In many animal species, male and female interests often differ when it comes to decisions over mating and fertilization. However, it is intrinsically difficult to determine the degree to which males and females exert control over the various processes that determine the outcome of reproductive interactions, and thus to predict how such conflicts will be resolved. For example, in species where sperm are transferred to females via a spermatophore or other external sperm packaging device, it is unclear which sex determines subsequent sperm transfer dynamics to the female reproductive tract. To address this question, we used a reciprocal cross experimental design in a bushcricket species (Poecilimon veluchianus) comprising two subspecies differing in the dynamics of sperm transfer. The reciprocal crosses show that in these bushcrickets the timing of sperm transfer in inter-subspecies crosses closely resemble those typical of the subspecies of the male partner, indicating that it is the properties of the spermatophore rather than its handling by the female that determine sperm transfer dynamics. There was neither a significant female influence nor any indication of an interaction between males and females with regard to the number of sperm transferred after a set interval. Our study suggests that males rather than females appear to control the timing of the insemination process in this species.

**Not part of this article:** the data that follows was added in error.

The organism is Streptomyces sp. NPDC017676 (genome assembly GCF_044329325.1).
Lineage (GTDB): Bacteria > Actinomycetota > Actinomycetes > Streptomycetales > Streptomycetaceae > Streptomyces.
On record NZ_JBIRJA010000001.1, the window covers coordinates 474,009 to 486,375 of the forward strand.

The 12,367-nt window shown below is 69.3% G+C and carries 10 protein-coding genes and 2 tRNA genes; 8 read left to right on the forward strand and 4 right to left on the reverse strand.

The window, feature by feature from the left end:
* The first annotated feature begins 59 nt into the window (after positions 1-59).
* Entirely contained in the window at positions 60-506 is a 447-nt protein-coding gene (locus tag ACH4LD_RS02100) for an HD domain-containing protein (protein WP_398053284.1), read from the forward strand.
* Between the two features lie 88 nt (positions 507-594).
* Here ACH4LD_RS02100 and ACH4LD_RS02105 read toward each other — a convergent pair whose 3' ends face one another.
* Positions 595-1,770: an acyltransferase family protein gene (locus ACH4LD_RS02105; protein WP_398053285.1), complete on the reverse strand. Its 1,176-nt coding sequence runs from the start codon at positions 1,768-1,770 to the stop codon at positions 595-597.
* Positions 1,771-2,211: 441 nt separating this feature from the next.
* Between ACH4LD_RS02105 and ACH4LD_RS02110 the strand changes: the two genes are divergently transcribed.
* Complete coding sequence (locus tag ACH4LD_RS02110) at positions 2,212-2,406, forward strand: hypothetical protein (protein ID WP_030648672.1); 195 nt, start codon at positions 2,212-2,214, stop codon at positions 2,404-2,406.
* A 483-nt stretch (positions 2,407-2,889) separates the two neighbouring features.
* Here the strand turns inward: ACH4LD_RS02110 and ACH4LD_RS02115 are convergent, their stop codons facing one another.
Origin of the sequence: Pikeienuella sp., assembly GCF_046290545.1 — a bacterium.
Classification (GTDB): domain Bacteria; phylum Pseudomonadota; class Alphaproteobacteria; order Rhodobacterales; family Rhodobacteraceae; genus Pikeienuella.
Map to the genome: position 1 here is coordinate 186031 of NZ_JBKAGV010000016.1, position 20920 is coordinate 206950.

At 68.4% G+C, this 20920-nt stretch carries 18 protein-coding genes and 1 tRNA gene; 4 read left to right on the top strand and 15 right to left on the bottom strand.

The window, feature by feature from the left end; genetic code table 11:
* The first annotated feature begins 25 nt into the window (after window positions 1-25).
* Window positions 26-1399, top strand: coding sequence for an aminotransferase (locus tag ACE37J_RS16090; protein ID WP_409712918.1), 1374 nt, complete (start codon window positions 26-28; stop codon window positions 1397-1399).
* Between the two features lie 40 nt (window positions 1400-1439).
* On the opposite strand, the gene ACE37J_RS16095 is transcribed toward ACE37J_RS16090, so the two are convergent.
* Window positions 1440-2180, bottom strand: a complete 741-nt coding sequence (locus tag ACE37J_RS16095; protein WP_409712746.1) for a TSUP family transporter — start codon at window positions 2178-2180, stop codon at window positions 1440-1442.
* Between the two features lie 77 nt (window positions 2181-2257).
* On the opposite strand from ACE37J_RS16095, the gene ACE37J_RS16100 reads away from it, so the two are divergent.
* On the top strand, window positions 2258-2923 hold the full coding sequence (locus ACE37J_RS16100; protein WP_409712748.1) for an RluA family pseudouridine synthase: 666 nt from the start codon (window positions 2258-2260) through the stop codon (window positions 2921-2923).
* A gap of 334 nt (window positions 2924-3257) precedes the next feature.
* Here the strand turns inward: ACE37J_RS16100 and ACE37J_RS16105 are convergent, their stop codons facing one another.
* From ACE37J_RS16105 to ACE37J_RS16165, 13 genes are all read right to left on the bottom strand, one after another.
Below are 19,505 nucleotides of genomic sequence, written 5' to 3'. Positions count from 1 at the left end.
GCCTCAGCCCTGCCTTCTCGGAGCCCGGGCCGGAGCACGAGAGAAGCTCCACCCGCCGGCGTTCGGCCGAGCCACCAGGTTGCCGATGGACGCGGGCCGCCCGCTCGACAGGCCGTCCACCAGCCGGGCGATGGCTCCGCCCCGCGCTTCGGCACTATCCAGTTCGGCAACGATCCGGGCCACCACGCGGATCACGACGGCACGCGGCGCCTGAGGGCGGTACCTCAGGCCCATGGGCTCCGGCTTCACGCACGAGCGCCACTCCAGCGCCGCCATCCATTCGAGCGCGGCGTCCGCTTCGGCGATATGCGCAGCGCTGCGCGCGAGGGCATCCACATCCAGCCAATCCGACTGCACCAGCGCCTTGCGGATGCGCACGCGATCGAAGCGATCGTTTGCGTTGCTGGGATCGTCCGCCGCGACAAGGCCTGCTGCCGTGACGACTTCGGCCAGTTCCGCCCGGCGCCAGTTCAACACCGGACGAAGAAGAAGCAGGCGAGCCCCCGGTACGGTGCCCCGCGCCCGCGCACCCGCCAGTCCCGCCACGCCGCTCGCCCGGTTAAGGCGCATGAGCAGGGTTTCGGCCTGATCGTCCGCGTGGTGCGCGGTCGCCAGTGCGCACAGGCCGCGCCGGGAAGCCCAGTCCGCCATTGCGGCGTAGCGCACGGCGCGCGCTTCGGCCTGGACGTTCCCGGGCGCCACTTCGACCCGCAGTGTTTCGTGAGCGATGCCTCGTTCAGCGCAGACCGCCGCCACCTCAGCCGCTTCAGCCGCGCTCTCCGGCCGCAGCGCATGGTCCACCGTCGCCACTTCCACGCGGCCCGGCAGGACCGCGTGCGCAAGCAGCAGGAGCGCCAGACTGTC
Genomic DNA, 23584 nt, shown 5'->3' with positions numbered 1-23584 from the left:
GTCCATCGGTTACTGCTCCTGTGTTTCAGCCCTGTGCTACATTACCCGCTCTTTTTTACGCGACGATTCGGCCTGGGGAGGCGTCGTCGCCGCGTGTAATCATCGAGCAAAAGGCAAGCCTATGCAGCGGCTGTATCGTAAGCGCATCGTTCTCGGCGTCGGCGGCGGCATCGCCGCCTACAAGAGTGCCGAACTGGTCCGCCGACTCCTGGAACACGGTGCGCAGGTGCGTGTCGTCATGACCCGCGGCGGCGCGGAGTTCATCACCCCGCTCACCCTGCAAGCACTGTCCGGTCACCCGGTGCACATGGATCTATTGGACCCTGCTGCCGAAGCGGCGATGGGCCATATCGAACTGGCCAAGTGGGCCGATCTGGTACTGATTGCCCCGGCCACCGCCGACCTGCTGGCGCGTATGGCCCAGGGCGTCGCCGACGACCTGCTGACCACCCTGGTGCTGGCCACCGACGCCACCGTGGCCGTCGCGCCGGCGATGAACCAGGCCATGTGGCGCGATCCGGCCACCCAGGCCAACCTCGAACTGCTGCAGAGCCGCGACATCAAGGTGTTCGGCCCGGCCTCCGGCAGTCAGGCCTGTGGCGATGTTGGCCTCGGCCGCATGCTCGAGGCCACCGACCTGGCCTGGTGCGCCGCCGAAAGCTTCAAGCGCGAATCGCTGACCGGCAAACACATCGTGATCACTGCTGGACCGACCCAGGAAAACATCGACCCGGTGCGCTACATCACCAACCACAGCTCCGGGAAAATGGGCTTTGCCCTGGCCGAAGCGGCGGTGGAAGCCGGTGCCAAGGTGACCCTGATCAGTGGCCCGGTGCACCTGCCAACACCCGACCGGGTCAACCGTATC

BushcricketsInseminationSexual conflictSpermatophoreSperm transfer